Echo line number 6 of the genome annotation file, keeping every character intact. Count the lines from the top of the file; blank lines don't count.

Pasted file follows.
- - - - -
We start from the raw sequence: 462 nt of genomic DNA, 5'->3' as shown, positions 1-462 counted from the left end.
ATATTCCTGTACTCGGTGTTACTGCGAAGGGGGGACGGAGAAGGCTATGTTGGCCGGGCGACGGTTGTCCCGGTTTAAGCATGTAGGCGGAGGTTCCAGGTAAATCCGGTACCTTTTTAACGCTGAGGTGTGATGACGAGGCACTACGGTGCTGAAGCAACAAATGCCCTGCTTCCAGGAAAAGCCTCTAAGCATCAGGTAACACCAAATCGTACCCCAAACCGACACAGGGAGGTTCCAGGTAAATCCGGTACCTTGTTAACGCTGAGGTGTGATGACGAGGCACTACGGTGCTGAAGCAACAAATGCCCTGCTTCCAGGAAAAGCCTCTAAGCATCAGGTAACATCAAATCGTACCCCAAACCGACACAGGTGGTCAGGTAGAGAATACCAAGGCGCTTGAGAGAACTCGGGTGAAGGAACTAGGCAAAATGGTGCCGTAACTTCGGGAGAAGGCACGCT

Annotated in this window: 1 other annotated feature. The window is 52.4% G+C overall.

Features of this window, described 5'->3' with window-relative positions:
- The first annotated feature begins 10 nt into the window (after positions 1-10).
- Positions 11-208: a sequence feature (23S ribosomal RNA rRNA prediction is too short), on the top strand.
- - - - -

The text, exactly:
- Positions 11-208: a sequence feature (23S ribosomal RNA rRNA prediction is too short), on the top strand.